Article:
Artificial sweeteners can increase the risk of cancer, researcher find

Some artificial sweeteners may not be a good alternative to sugar and could push up the risk of cancer, scientists have suggested.

Experts from the French National Institute for Health and Medical Research, and Sorbonne Paris Nord University, analyzed data and suggested a potential increased risk for breast cancer and obesity-related cancers.

Previous large-scale studies on humans have found no such association and UK experts said no causal link had been found.

If true, the finding would relate to about three more cancer cases per 10,000 people over eight years, according to one analysis of the findings.

French researchers have found a link between taking artificial sweeteners and cancer

The new study, published in PLOS Medicine, examined data for 102,865 French adults as part of the NutriNet-Sante study

The new study, published in PLOS Medicine, examined data for 102,865 French adults as part of the NutriNet-Sante study

The European Food Safety Authority (EFSA) has said artificial sweeteners are not harmful within daily limits. For aspartame, the daily limit is equivalent to 12 cans of diet drink.

The new study, published in PLOS Medicine, examined data for 102,865 French adults as part of the NutriNet-Sante study.

The people in the research self-reported their medical history, diet, lifestyle habits and other health data.

Researchers looked at artificial sweetener intake from their dietary records and also looked at the diagnoses of cancer.

They adjusted for many factors that may influence the findings, such as age, sex, education, exercise levels, smoking, body mass index, height and family history of cancer.

Researchers looked at artificial sweetener intake from their dietary records and also looked at the diagnoses of cancer

Researchers looked at artificial sweetener intake from their dietary records and also looked at the diagnoses of cancer

The findings suggested those people consuming larger quantities (typically 79mg per day) of artificial sweeteners had a 13 per cent higher risk of overall cancer compared to those having none.

The findings were strongest for aspartame and acesulfame-K, both sweeteners that are approved in the UK.

Higher risks were observed for breast cancer (22 per cent increased risk for aspartame) and obesity-related cancers, the scientists said.

The study had several limitations, including that those in the study were more likely to be women and to be health-conscious.

The researchers said: ‘Our findings do not support the use of artificial sweeteners as safe alternatives for sugar in foods or beverages and provide important and novel information to address the controversies about their potential adverse health effects.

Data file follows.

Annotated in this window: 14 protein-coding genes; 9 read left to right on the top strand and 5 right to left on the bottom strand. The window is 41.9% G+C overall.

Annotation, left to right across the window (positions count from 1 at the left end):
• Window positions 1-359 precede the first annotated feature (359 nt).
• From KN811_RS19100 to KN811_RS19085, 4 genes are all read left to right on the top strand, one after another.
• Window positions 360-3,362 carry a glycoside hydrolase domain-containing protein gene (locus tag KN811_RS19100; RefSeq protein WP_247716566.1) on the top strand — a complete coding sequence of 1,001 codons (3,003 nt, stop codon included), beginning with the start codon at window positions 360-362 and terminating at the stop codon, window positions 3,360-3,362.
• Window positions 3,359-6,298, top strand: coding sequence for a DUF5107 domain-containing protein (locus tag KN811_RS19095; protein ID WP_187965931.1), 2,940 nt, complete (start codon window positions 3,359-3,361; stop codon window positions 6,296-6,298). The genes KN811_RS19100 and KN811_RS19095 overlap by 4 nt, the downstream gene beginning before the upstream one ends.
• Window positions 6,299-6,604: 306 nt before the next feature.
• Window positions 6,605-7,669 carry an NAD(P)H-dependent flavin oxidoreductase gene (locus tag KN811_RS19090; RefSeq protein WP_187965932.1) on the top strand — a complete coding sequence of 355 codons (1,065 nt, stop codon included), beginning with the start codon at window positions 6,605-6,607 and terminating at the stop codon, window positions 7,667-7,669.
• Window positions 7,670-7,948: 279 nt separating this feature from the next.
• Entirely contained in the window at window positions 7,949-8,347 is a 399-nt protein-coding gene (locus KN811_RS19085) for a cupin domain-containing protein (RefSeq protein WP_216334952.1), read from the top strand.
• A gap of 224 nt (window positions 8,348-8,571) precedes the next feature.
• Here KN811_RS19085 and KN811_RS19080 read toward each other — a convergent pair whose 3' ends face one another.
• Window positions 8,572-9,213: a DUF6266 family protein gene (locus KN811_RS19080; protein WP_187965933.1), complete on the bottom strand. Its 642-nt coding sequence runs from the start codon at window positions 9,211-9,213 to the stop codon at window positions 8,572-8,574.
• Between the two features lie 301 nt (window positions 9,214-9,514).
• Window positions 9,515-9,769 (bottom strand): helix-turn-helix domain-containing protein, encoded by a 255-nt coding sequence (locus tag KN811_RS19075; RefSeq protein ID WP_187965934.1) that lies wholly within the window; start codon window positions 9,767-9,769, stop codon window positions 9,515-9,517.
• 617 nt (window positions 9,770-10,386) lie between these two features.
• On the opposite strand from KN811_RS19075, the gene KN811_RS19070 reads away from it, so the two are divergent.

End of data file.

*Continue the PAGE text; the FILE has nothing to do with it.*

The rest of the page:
‘While these results need to be replicated in other large-scale cohorts and underlying mechanisms clarified by experimental studies, they provide important and novel insights for the ongoing re-evaluation of food additive sweeteners by the European Food Safety Authority and other health agencies globally. ‘

Dr Duane Mellor, from Aston University, said the findings related to about 'three more cases of all types of cancer per 10,000 people over an average of about eight years'

Dr Duane Mellor, from Aston University, said the findings related to about ‘three more cases of all types of cancer per 10,000 people over an average of about eight years’

Dr Michael Jones, senior staff scientist in genetics and epidemiology at the Institute of Cancer Research (ICR), London, said the current consensus ‘is that there is no clear evidence that artificial sweeteners cause cancer in humans’, although the issue is frequently looked at.

He added: ‘The link between artificial sweeteners and cancer reported in this study does not imply causation – it is not proof that artificial sweeteners cause cancer.

‘The types of people who use artificial sweeteners may be different in many ways to those who do not, and these differences may partly or fully explain the association.’

Fiona Osgun, senior health information manager at Cancer Research UK, said: ‘This large study suggested there’s an association between some artificial sweeteners and cancer, but that doesn’t mean they cause it or that people need to avoid them.

‘While the researchers have tried to find out what people were eating and account for other factors that could affect cancer risk, this is a single study that relies largely on self-reports.

‘What we eat and drink overall is much more important than one single element of our diet – so aim to eat more fruit, veg and wholegrains, and cut back on red and processed meats and foods high in fat, sugar and salt.’

Dr Duane Mellor, from Aston University, said the findings related to about ‘three more cases of all types of cancer per 10,000 people over an average of about eight years’.

He pointed to weaknesses in the study, adding: ‘This study does not prove or even suggest that we should go back to sugar and turn our backs on artificial sweeteners or diet drinks.’

Professor Tom Sanders, from King’s College London, said: ‘It is well known that women who are obese or who have a tendency to gain weight are more likely to use artificial sweeteners and this limits the validity of the conclusions of this study because it is not possible to completely control for this in the statistical analysis. ‘

Dr Kotryna Temcinaite, senior research communications manager at Breast Cancer Now, said: ‘What we do know is that eating a balanced diet, maintaining a healthy weight and being physically active are steps people can take to help reduce their risk of breast cancer.’

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